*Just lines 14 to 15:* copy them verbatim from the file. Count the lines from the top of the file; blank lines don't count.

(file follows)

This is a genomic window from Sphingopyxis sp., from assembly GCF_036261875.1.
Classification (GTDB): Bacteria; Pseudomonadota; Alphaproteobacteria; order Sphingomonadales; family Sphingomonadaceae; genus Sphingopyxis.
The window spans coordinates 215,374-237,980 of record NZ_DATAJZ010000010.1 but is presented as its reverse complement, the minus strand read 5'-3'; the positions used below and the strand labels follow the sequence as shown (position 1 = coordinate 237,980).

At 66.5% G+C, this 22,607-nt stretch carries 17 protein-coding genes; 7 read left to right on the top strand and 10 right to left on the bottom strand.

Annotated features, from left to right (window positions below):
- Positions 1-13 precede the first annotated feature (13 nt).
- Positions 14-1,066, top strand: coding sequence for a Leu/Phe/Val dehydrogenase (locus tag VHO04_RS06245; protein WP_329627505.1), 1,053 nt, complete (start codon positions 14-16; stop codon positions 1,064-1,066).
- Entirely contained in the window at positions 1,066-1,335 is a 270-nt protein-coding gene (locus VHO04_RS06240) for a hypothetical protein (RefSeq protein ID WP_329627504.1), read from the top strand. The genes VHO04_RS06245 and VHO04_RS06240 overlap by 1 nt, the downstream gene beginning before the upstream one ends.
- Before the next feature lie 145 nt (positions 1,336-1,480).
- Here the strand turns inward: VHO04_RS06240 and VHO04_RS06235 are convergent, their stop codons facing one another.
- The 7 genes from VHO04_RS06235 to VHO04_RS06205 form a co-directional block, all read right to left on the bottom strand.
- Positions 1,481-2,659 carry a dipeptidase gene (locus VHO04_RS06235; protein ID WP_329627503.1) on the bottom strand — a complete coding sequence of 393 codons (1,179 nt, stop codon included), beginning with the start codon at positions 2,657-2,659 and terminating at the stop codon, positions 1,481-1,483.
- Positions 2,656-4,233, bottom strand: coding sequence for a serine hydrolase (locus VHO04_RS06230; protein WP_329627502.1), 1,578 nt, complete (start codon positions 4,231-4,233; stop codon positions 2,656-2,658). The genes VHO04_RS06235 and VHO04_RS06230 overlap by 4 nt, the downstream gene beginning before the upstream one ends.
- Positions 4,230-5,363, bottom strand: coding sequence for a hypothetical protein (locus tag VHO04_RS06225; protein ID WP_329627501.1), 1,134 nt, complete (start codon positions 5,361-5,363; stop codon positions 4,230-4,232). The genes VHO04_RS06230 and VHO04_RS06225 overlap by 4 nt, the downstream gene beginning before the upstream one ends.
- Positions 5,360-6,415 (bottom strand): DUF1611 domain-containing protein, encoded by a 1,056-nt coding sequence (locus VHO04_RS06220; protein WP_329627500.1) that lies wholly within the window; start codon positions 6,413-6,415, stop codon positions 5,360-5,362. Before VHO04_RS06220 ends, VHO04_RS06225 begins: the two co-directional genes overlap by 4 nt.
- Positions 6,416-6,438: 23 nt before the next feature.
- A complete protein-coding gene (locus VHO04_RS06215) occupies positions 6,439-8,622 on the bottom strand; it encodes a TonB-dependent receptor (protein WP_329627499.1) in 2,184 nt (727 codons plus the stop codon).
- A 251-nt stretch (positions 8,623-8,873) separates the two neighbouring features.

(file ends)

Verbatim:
- Positions 4,230-5,363, bottom strand: coding sequence for a hypothetical protein (locus tag VHO04_RS06225; protein ID WP_329627501.1), 1,134 nt, complete (start codon positions 5,361-5,363; stop codon positions 4,230-4,232). The genes VHO04_RS06230 and VHO04_RS06225 overlap by 4 nt, the downstream gene beginning before the upstream one ends.
- Positions 5,360-6,415 (bottom strand): DUF1611 domain-containing protein, encoded by a 1,056-nt coding sequence (locus VHO04_RS06220; protein WP_329627500.1) that lies wholly within the window; start codon positions 6,413-6,415, stop codon positions 5,360-5,362. Before VHO04_RS06220 ends, VHO04_RS06225 begins: the two co-directional genes overlap by 4 nt.